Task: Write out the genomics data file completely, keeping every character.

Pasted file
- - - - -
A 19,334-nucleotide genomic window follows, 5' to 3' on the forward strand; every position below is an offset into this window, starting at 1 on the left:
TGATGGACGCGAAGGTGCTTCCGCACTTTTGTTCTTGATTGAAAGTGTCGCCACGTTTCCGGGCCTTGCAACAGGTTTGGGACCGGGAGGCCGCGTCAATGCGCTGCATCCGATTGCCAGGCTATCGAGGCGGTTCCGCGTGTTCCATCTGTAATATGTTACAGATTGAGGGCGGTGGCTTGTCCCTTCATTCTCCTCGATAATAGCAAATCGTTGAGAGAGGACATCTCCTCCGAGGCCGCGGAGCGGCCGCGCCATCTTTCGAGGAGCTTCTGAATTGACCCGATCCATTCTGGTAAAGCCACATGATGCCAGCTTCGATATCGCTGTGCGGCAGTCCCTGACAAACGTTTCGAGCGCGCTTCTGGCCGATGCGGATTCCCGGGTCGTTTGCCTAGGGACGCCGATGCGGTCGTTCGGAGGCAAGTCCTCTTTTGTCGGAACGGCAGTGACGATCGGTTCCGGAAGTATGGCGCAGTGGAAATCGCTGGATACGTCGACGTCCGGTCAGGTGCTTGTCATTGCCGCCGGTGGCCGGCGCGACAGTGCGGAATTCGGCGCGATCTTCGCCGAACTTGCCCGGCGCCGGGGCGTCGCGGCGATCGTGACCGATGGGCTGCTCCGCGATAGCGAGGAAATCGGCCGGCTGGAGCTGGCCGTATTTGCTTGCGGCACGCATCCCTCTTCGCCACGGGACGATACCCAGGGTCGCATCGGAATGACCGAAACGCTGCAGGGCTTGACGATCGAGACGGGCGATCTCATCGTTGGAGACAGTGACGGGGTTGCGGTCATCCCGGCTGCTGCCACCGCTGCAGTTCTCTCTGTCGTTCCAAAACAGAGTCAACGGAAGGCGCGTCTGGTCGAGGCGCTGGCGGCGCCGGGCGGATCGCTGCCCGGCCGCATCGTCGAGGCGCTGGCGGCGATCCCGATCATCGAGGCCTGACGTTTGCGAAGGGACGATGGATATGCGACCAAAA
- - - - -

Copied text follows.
A 19,334-nucleotide genomic window follows, 5' to 3' on the forward strand; every position below is an offset into this window, starting at 1 on the left:
TGATGGACGCGAAGGTGCTTCCGCACTTTTGTTCTTGATTGAAAGTGTCGCCACGTTTCCGGGCCTTGCAACAGGTTTGGGACCGGGAGGCCGCGTCAATGCGCTGCATCCGATTGCCAGGCTATCGAGGCGGTTCCGCGTGTTCCATCTGTAATATGTTACAGATTGAGGGCGGTGGCTTGTCCCTTCATTCTCCTCGATAATAGCAAATCGTTGAGAGAGGACATCTCCTCCGAGGCCGCGGAGCGGCCGCGCCATCTTTCGAGGAGCTTCTGAATTGACCCGATCCATTCTGGTAAAGCCACATGATGCCAGCTTCGATATCGCTGTGCGGCAGTCCCTGACAAACGTTTCGAGCGCGCTTCTGGCCGATGCGGATTCCCGGGTCGTTTGCCTAGGGACGCCGATGCGGTCGTTCGGAGGCAAGTCCTCTTTTGTCGGAACGGCAGTGACGATCGGTTCCGGAAGTATGGCGCAGTGGAAATCGCTGGATACGTCGACGTCCGGTCAGGTGCTTGTCATTGCCGCCGGTGGCCGGCGCGACAGTGCGGAATTCGGCGCGATCTTCGCCGAACTTGCCCGGCGCCGGGGCGTCGCGGCGATCGTGACCGATGGGCTGCTCCGCGATAGCGAGGAAATCGGCCGGCTGGAGCTGGCCGTATTTGCTTGCGGCACGCATCCCTCTTCGCCACGGGACGATACCCAGGGTCGCATCGGAATGACCGAAACGCTGCAGGGCTTGACGATCGAGACGGGCGATCTCATCGTTGGAGACAGTGACGGGGTTGCGGTCATCCCGGCTGCTGCCACCGCTGCAGTTCTCTCTGTCGTTCCAAAACAGAGTCAACGGAAGGCGCGTCTGGTCGAGGCGCTGGCGGCGCCGGGCGGATCGCTGCCCGGCCGCATCGTCGAGGCGCTGGCGGCGATCCCGATCATCGAGGCCTGACGTTTGCGAAGGGACGATGGATATGCGACCAAAA